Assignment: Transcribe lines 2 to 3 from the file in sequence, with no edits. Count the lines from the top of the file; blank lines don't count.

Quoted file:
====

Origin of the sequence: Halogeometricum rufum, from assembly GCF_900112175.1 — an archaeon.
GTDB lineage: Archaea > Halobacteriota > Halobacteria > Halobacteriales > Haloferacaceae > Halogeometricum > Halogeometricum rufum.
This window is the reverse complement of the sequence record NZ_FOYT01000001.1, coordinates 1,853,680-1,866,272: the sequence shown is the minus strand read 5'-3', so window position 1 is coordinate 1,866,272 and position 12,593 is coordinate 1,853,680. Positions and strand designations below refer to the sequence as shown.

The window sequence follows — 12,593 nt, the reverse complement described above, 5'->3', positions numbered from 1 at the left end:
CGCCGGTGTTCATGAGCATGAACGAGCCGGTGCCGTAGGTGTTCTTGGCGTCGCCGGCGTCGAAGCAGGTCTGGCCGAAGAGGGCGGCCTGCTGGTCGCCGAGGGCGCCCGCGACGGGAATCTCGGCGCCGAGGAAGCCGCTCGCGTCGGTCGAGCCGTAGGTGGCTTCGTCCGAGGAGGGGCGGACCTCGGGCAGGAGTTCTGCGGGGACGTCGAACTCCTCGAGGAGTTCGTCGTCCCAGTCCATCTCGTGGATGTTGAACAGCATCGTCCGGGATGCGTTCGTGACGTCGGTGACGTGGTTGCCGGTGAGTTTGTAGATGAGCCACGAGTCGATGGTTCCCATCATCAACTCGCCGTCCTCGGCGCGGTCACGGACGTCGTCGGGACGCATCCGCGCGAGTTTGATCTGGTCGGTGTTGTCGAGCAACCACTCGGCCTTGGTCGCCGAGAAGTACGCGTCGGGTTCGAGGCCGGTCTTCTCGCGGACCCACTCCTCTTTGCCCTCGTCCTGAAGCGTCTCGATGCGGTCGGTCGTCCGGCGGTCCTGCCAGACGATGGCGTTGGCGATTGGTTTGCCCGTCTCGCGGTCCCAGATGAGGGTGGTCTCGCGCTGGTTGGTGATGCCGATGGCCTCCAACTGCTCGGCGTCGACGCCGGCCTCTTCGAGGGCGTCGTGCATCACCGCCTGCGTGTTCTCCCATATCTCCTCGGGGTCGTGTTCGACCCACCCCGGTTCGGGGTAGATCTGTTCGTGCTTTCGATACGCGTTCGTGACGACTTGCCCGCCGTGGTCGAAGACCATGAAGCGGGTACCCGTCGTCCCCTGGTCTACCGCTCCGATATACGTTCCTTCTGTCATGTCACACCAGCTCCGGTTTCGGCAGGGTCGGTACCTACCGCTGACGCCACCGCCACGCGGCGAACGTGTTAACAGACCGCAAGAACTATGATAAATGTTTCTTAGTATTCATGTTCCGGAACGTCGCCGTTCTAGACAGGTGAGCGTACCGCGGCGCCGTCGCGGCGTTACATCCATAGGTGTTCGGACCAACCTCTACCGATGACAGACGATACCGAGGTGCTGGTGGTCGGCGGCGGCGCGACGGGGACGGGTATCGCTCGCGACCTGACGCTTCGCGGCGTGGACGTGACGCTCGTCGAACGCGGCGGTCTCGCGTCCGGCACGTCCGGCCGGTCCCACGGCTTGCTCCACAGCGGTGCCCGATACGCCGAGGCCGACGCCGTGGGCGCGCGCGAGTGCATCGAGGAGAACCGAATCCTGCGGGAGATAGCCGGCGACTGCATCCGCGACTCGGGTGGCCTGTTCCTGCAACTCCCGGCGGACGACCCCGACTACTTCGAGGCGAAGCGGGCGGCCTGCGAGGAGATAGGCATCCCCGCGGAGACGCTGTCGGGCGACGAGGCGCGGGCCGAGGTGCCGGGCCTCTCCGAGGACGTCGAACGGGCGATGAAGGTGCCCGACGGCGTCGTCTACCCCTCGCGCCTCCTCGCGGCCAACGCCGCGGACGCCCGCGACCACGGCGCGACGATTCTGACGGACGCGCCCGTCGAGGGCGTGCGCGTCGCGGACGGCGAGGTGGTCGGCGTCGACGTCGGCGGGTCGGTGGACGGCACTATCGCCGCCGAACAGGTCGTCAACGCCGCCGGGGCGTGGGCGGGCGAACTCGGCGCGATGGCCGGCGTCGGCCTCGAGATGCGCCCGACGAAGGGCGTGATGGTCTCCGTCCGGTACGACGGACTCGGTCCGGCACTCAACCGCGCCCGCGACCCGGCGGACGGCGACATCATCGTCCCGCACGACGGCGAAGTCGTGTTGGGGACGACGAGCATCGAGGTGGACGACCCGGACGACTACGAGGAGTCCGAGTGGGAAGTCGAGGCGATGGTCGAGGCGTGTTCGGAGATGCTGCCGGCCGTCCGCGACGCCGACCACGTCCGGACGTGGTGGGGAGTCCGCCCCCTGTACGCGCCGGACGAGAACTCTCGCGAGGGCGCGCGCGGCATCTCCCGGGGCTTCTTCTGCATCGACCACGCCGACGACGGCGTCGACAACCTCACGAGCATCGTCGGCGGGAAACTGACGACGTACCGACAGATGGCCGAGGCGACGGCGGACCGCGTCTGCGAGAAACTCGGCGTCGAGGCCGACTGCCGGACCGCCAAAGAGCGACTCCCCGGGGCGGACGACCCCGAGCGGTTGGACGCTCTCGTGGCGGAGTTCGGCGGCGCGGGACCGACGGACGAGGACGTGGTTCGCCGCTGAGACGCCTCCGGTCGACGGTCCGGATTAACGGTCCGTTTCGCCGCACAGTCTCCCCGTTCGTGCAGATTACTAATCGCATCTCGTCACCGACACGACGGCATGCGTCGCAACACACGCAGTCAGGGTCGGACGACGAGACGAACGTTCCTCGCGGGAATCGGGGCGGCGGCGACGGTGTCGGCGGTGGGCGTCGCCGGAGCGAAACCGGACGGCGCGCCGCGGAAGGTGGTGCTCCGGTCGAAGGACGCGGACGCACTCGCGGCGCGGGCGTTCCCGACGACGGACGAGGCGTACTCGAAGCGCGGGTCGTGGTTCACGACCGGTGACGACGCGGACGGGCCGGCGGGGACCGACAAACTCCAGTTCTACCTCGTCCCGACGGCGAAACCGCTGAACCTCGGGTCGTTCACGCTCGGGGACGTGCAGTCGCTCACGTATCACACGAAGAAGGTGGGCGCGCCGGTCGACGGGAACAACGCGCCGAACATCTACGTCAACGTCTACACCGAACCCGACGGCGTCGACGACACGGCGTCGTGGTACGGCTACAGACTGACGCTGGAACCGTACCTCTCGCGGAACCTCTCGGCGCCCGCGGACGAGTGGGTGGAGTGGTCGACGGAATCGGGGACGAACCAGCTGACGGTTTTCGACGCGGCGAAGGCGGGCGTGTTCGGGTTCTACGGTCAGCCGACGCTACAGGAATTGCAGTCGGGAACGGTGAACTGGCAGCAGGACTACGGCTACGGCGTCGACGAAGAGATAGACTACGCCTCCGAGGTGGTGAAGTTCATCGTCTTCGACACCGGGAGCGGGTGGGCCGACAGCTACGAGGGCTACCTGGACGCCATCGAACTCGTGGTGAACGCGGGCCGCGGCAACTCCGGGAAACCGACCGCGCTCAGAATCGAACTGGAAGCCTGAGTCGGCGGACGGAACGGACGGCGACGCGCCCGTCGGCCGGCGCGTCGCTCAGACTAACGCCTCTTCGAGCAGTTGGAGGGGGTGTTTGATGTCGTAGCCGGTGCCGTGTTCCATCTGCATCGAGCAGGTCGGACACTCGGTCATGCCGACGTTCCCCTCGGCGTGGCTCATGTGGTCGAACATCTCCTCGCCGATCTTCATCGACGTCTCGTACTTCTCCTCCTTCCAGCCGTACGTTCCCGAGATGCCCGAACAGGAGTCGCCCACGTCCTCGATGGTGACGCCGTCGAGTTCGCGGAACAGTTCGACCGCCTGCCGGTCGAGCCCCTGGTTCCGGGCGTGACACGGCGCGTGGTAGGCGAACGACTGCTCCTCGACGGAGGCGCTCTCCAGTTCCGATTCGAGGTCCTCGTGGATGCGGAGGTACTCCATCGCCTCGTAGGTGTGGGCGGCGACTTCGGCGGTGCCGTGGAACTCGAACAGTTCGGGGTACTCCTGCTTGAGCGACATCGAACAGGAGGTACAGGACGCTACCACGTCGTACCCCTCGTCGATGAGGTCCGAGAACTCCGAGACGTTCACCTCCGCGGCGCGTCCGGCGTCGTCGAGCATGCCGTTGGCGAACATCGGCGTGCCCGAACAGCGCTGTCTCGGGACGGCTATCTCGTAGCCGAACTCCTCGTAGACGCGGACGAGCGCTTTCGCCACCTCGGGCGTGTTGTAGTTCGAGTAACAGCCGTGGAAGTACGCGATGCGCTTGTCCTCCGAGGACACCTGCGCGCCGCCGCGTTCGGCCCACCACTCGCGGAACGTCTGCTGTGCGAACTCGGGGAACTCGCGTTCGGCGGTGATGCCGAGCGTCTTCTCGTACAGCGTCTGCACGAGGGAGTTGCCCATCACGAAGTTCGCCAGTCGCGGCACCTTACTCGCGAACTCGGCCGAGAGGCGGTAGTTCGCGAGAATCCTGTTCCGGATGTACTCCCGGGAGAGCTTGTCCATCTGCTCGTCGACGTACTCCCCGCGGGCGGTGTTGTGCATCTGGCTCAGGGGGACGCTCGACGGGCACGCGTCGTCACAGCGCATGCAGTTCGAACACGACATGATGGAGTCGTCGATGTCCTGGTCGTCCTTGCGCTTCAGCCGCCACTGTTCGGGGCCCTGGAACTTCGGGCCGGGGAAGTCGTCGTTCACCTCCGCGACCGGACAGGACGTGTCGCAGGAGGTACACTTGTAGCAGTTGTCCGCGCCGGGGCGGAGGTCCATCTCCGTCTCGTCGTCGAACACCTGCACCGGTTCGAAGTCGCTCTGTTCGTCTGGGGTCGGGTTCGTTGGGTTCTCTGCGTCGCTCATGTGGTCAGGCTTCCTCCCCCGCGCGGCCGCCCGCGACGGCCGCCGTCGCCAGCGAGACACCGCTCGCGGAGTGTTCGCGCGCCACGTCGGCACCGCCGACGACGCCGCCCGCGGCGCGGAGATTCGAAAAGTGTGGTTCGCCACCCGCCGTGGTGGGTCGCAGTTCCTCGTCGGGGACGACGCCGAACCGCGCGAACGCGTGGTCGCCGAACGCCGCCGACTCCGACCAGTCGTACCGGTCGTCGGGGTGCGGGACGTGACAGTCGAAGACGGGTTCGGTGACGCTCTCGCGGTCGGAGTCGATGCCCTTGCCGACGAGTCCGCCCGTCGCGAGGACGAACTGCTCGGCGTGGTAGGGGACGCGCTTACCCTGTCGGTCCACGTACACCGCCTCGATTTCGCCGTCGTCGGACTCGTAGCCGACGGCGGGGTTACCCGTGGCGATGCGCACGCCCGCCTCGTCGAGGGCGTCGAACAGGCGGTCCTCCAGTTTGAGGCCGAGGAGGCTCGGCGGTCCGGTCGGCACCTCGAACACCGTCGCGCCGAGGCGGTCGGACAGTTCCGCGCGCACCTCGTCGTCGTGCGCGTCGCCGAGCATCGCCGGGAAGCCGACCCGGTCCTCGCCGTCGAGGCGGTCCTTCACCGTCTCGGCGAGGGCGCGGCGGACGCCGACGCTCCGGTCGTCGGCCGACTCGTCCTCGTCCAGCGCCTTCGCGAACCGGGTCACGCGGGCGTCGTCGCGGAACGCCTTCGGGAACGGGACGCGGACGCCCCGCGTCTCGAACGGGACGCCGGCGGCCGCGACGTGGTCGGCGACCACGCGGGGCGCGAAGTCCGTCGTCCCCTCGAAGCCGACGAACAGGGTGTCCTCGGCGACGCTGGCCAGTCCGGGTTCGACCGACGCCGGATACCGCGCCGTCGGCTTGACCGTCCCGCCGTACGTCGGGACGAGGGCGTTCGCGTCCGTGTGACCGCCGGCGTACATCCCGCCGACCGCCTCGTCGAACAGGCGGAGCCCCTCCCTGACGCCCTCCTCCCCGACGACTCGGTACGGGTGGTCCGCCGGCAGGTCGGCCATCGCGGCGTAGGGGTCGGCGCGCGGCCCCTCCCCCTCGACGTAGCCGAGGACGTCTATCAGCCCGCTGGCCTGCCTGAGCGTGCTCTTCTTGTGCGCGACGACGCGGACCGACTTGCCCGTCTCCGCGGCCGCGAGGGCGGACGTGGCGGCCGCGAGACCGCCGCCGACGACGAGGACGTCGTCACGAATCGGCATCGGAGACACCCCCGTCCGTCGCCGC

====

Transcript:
GTDB lineage: Archaea > Halobacteriota > Halobacteria > Halobacteriales > Haloferacaceae > Halogeometricum > Halogeometricum rufum.
This window is the reverse complement of the sequence record NZ_FOYT01000001.1, coordinates 1,853,680-1,866,272: the sequence shown is the minus strand read 5'-3', so window position 1 is coordinate 1,866,272 and position 12,593 is coordinate 1,853,680. Positions and strand designations below refer to the sequence as shown.